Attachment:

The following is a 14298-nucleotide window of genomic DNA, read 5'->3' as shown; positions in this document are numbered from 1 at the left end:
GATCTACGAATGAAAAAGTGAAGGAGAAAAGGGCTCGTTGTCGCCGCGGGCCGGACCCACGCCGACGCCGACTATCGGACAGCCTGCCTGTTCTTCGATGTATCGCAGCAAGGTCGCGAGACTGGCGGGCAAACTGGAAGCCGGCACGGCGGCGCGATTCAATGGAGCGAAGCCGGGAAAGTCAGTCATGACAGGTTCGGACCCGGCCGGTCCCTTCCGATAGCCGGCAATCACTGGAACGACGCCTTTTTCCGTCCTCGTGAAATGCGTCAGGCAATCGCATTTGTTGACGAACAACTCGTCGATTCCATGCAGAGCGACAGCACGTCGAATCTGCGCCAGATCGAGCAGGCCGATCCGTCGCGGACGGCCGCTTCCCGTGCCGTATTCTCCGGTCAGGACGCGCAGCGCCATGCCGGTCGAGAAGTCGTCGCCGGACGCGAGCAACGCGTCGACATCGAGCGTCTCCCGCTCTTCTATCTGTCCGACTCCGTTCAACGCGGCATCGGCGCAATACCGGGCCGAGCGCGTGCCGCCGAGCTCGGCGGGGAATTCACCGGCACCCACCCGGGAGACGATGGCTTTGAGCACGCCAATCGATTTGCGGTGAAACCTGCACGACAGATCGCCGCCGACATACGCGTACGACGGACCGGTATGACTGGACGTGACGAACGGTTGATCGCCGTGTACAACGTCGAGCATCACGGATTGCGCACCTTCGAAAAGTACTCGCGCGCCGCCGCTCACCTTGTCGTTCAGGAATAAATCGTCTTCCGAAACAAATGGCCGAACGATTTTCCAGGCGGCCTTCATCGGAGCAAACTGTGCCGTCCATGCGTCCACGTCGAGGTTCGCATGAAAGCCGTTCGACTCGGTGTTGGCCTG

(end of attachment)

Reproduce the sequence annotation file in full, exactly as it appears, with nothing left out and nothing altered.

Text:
The following is a 14298-nucleotide window of genomic DNA, read 5'->3' as shown; positions in this document are numbered from 1 at the left end:
GATCTACGAATGAAAAAGTGAAGGAGAAAAGGGCTCGTTGTCGCCGCGGGCCGGACCCACGCCGACGCCGACTATCGGACAGCCTGCCTGTTCTTCGATGTATCGCAGCAAGGTCGCGAGACTGGCGGGCAAACTGGAAGCCGGCACGGCGGCGCGATTCAATGGAGCGAAGCCGGGAAAGTCAGTCATGACAGGTTCGGACCCGGCCGGTCCCTTCCGATAGCCGGCAATCACTGGAACGACGCCTTTTTCCGTCCTCGTGAAATGCGTCAGGCAATCGCATTTGTTGACGAACAACTCGTCGATTCCATGCAGAGCGACAGCACGTCGAATCTGCGCCAGATCGAGCAGGCCGATCCGTCGCGGACGGCCGCTTCCCGTGCCGTATTCTCCGGTCAGGACGCGCAGCGCCATGCCGGTCGAGAAGTCGTCGCCGGACGCGAGCAACGCGTCGACATCGAGCGTCTCCCGCTCTTCTATCTGTCCGACTCCGTTCAACGCGGCATCGGCGCAATACCGGGCCGAGCGCGTGCCGCCGAGCTCGGCGGGGAATTCACCGGCACCCACCCGGGAGACGATGGCTTTGAGCACGCCAATCGATTTGCGGTGAAACCTGCACGACAGATCGCCGCCGACATACGCGTACGACGGACCGGTATGACTGGACGTGACGAACGGTTGATCGCCGTGTACAACGTCGAGCATCACGGATTGCGCACCTTCGAAAAGTACTCGCGCGCCGCCGCTCACCTTGTCGTTCAGGAATAAATCGTCTTCCGAAACAAATGGCCGAACGATTTTCCAGGCGGCCTTCATCGGAGCAAACTGTGCCGTCCATGCGTCCACGTCGAGGTTCGCATGAAAGCCGTTCGACTCGGTGTTGGCCTG